This is it, the last of the Prime Rib. No surprise, when I get down to the last little bit of anything my mind wanders towards soup. I love a “garbage” soup where you take all the odds and ends leftover and through them into a pot and turn them into something delicious. Prime rib hardly seemed like an ingredient to throw into some garbage soup, so I pondered what would I make. My mind was set on soup and I had some wild rice so I thought that would pair nicely. The rest of my inspiration came from my favorite place, the grocery store.
I was just moseying on down in the fresh veg section, thinking about picking up some garlic (which I now can not find any where in my kitchen) and a couple of other odd ball things when I passed by baskets full of mushrooms. That got the ol’ hamster wheel running. Mushroom soup! Yes, perfect. I pondered my mushroom choices, button, baby bellas, oyster and shiitake. Then my eyes dropped down and there were some dried morel mushrooms. I’ve never, ever, in my life prepared or cooked a morel mushroom. After looking at the price, I remembered why. It is the season for indulgence, and I’ve been dying my own hair for at least a year now (saved about $120) so why not?
I put the morels in my basket, then opted for oyster versus shiitake and baby bellas (pre-sliced). I quickly picked up the rest of my stuff and hurried home. I couldn’t wait to make dinner. Only I was scared. The soup sounded perfect in my little pea brain but would it execute properly? I was worried that the morels would get lost in the mix of ingredients, I was worried that this was going to be too over the top. Would too many rich and wonderful ingredients combine into a flop?
Worries or not, I pressed on, the idea was strong and I just had to know. The conclusion? Maybe the best soup I’ve ever made! Just to be clear, I don’t like to use “the best ever” when I describe my cooking, because I know there is someone out there who can do it better, probably already has. This is probably not the best ever mushroom soup (I’m still thinking the mushroom soup I had at the Foodbuzz festival is), but it is most certainly the best ever that I’ve made!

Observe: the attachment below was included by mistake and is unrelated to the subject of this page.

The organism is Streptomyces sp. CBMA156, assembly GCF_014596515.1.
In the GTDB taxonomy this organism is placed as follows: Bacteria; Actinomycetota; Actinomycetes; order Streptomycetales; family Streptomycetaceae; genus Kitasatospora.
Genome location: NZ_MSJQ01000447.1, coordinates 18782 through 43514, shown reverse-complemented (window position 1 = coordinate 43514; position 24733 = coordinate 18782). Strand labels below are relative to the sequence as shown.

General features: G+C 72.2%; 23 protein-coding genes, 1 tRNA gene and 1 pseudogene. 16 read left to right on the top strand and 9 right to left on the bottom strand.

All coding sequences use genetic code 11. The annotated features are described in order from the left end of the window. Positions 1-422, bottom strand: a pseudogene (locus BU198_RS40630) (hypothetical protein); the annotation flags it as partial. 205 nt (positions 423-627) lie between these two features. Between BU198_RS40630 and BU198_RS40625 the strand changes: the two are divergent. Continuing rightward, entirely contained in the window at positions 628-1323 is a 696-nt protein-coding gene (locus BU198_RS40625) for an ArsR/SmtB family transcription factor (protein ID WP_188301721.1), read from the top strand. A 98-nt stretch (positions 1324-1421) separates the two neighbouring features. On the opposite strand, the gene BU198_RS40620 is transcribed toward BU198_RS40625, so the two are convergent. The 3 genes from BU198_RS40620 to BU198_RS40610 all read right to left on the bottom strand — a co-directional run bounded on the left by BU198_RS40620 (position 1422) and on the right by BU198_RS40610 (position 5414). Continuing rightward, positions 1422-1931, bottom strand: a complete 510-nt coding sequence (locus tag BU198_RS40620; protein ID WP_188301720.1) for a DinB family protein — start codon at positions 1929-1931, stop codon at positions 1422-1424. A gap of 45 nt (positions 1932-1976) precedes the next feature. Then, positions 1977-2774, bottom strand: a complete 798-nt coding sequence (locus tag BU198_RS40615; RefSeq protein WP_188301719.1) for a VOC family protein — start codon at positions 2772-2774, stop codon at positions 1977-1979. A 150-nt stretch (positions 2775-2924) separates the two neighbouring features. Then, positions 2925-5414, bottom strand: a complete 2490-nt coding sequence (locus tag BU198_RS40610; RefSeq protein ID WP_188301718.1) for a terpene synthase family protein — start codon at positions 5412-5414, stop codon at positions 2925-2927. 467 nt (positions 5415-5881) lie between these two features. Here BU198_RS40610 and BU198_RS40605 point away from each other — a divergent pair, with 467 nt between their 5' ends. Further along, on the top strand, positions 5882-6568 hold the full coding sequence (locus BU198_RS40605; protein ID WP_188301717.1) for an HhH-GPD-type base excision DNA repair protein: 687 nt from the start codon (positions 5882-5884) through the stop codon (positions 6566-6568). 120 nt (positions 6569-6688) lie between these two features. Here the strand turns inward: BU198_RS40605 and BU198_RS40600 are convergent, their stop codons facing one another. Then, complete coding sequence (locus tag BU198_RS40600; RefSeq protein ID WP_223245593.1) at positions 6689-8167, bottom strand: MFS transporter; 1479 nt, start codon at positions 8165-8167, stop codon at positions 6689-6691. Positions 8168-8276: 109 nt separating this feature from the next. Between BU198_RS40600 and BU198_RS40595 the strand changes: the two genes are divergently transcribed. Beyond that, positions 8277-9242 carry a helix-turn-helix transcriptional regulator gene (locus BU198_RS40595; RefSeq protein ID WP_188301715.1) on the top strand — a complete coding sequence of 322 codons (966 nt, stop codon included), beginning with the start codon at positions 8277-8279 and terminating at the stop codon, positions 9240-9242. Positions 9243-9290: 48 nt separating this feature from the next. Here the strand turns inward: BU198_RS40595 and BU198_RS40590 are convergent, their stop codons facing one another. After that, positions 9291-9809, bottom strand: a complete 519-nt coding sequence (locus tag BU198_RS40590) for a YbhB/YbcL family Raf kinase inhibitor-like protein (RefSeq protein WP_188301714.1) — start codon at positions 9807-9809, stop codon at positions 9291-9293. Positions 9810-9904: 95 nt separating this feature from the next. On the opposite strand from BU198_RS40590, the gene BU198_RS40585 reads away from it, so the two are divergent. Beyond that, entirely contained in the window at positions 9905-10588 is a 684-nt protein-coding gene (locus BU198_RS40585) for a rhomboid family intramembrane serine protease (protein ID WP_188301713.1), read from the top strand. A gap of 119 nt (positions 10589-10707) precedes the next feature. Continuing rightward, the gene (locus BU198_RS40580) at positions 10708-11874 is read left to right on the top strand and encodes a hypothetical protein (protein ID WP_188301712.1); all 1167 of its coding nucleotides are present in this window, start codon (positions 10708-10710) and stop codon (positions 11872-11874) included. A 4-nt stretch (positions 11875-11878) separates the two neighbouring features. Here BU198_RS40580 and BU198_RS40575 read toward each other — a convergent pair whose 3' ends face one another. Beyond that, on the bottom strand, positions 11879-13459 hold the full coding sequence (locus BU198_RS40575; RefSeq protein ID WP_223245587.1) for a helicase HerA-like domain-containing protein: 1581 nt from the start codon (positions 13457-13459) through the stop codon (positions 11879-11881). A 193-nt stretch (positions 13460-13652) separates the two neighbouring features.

This recipe is easily converted to meatless by omitting the prime rib and substituting the beef broth for vegetable broth.
I just knew I had some cream leftover at home, after digging around a fairly full and certainly needing a cleaning fridge…no cream. So I called Mcgyver and asked him to stop on his way home and rescue me. Meanwhile I prepped (except the sliced mushrooms) the rest of the ingredients.
So after, and it’s always after, I used the new cream that McGyver so loving stopped and picked up for me…you guessed it, I found the cream I knew I had…ain’t that always the way.
- 2.5 oz. Dried morel mushrooms
- 1 tbsp. olive oil or rendered fat*
- 1 tbsp. unsalted butter
- 1/2 medium onion, diced
- 8 oz. baby bella mushrooms, sliced
- 6 oz. Oyster mushrooms, chopped
- 1 tbsp. minced rosemary
- 1/2 cup dry sherry
- 2 cups broth
- 1/2 tsp. fresh ground pepper or to taste
- 1 tsp. kosher salt or to taste
- 2 cups cooked wild rice**
- 2 cups, large diced prime rib
- 2/3 cup cream
- 2 tablespoons flour
- 3 tablespoons chopped parsley
- Soak morel mushrooms in 2 cups boiling water until softened. Strain mushrooms and water through a fines sieve lined with a coffee filter. Remove morels and dice, reserving liquid, set aside.
- Heat oil/fat and butter in a larger Dutch oven over medium high heat. Add onions and cook until the onion is translucent. Add the mushrooms and rosemary all at once. Sauté the mushrooms for 2-3 minutes. Add the sherry and deglaze the pan.
- Add the broth and reserved morel mushroom liquid. Bring to a low boil, add the prime rib and the wild rice, salt and pepper to taste. Whisk flour and cream together and slowly add to soup. Bring back to a low boil, stirring occasionally until the soup thickens slightly. Finish with the fresh chopped parsley and serve immediately.
- * I rendered oil from the excess prime rib fat that I trimmed off…flavor booster!
- **Wild rice can take up to an hour to cook, make sure to plan that into your preparation.
- Yields: 6 to 8